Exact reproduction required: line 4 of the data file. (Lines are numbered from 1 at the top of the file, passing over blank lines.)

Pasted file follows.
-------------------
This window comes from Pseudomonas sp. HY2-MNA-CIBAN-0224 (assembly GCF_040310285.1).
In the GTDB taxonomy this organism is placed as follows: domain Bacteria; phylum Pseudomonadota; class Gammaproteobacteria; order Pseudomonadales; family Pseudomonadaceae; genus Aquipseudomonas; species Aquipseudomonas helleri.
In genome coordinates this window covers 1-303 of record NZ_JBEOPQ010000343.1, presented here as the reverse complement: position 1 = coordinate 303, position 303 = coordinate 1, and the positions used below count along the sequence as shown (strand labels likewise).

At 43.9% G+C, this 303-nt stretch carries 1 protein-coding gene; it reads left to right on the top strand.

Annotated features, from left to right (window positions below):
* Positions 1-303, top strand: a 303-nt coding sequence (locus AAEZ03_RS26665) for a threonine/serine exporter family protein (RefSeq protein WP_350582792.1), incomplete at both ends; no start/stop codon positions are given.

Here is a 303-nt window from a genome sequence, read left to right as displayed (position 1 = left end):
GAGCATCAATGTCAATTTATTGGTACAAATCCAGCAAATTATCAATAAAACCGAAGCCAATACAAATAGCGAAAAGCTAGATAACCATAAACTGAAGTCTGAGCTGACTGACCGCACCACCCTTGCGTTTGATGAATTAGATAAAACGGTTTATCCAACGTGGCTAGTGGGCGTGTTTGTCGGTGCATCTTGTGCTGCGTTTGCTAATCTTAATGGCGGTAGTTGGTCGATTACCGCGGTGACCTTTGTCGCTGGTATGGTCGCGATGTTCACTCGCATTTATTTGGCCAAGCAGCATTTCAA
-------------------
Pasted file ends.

At 43.9% G+C, this 303-nt stretch carries 1 protein-coding gene; it reads left to right on the top strand.